ZURICH, SWITZERLAND — Luke Duross is getting down to the bare bones of his education this summer.
The 23-year-old graduating mechanical engineering student is working with both real and synthetic bones to help improve people’s flexibility, mobility and range of motion with a company specializing in reconstructive orthopaedic implants. Zimmer designs, tests and develops replacement parts for most joints in the body from fingers and wrists, to knees and ankles.
“They do anything that’s mechanical,” says Duross, who is working at the company’s Winterthur, Switzerland-based experimental biomechanical research division. “They’re doing a lot of (groundbreaking) work with spines and developing implants for spines.”
For his four-month work placement, Duross is tasked with designing experiments to test the durability of existing replacement hips under “the worst possible conditions” — when the joint has the maximum amount of force applied to it.
“It’s not really about the motion of the hip,” he explains, “it’s about the reactionary forces being imparted upon the hip.”
Duross describes the hip implant as a ball snapped into a metallic half-sphere socket, which is then affixed to the pelvis. When the implant works properly, it is capable of holding up even under extreme conditions — like if a person were to carry a box of heavy textbooks up a steep staircase or dead lift a few hundred pounds while crouching. Unfortunately, a prosthetic joint will never be as strong or as durable as a healthy, natural joint.
“It’s like building the perfect car,” says Duross. “It’s a bit of an unattainable goal. We’re just aiming for the best product possible . . . we want to minimize any kind of problems.
“What I’m concerned about is how the metal socket sits inside the bone. The difficult part is not keeping the ball but the socket, in place. You can have a problem with this cup even if the person is just standing.”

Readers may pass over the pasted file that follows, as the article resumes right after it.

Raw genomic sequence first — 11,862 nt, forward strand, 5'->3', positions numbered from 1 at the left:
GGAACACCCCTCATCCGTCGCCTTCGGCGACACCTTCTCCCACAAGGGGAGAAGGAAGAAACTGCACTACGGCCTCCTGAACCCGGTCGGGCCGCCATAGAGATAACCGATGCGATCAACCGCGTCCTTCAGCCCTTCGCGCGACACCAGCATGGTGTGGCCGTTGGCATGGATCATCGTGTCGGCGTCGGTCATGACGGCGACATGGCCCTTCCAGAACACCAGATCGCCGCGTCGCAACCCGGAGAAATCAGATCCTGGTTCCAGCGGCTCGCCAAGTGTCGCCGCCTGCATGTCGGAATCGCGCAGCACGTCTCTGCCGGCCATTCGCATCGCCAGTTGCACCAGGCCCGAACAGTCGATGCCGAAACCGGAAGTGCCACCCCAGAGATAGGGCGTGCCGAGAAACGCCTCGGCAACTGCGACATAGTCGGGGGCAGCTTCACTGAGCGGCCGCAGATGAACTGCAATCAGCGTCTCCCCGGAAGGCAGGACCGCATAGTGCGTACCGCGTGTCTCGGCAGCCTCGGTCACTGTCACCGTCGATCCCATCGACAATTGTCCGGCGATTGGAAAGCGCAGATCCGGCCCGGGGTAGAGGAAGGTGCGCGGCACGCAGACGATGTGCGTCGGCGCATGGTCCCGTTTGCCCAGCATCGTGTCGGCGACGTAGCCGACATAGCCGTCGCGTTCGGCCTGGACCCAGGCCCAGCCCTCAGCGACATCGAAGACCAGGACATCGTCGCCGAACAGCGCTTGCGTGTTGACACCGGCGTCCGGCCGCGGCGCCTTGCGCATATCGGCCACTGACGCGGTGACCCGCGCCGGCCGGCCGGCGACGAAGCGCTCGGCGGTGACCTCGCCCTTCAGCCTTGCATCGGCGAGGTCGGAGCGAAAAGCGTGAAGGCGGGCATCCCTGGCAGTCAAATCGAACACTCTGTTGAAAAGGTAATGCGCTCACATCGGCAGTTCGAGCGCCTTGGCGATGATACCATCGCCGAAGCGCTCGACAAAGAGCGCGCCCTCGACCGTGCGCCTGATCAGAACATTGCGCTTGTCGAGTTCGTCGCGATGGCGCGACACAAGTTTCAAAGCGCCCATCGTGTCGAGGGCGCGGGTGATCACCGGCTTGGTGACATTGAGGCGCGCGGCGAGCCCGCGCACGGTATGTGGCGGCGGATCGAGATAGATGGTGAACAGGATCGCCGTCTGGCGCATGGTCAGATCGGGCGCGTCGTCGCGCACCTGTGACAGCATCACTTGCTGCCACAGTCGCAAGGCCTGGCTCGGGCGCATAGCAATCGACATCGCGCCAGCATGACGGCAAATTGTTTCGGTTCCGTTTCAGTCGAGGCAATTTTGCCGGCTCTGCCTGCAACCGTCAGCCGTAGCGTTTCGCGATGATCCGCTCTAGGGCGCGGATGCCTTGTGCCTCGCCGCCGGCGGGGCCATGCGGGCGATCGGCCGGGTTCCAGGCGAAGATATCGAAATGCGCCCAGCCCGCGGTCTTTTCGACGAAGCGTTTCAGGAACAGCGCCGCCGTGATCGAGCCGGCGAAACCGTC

Aside from the work itself, which is complicated by its very nature, communication has been a challenge for Duross, who speaks little German and even less of the Swiss-dialect of German common in the north-eastern region of the country.
“(Switzerland) is a beautiful country and has a really interesting culture,” he says, “but it can be difficult to work with a language barrier.”
Duross recalls one particularly challenging phone call with a machinist in a neighbouring region. He needed to communicate complex instructions for the construction of a machine to carry out his experiments. The only problem: Duross could only speak broken German aided by an online dictionary. The machinist spoke even less English.
“It was a really funny conversation,” said Duross. “I use a lot of online translators to find keywords but if you need to communicate something really precise — especially if it’s of a technical nature — it can be challenging.”
Meanwhile, Duross is setting his sights on the biomedical side of engineering while working on Carleton’s Patient Simulator Project. Fourth-year engineering students contribute to a realistic, human-like unit that simulates a variety of medical ailments designed to help new doctors diagnose patients. It contains unique features like a respiratory system to simulate breathing and a life-like abdomen that simulates the conditions after the rupturing of vital organs.
Duross added a pair of eyes made with high-resolution video screens to replicate the dilating and contracting of the pupil. Due, in part, to his innovative design, Duross earned Carleton’s W.E. Cowie Innovation Award last month.
“A lot of the other eyeball simulators use a mechanical device like the shutter on camera,” explains Duross, adding that he wanted to make his ultra-realistic. “Due to the nature of the project, where you’re trying to simulate something people know very well, it’s not very convincing or usable if it’s not very realistic.”
It was Duross’ first time working in the biomedical field. He was also able to work closely with Carleton engineering professors Hanspeter Frei and Donald Russell, who supported his work placement at Zimmer.
“The professors are great and really give the students a chance to be innovative and think outside the box,” he adds.
“It was a really big challenge to work outside of my field a bit but it got me on track to work here in Switzerland.”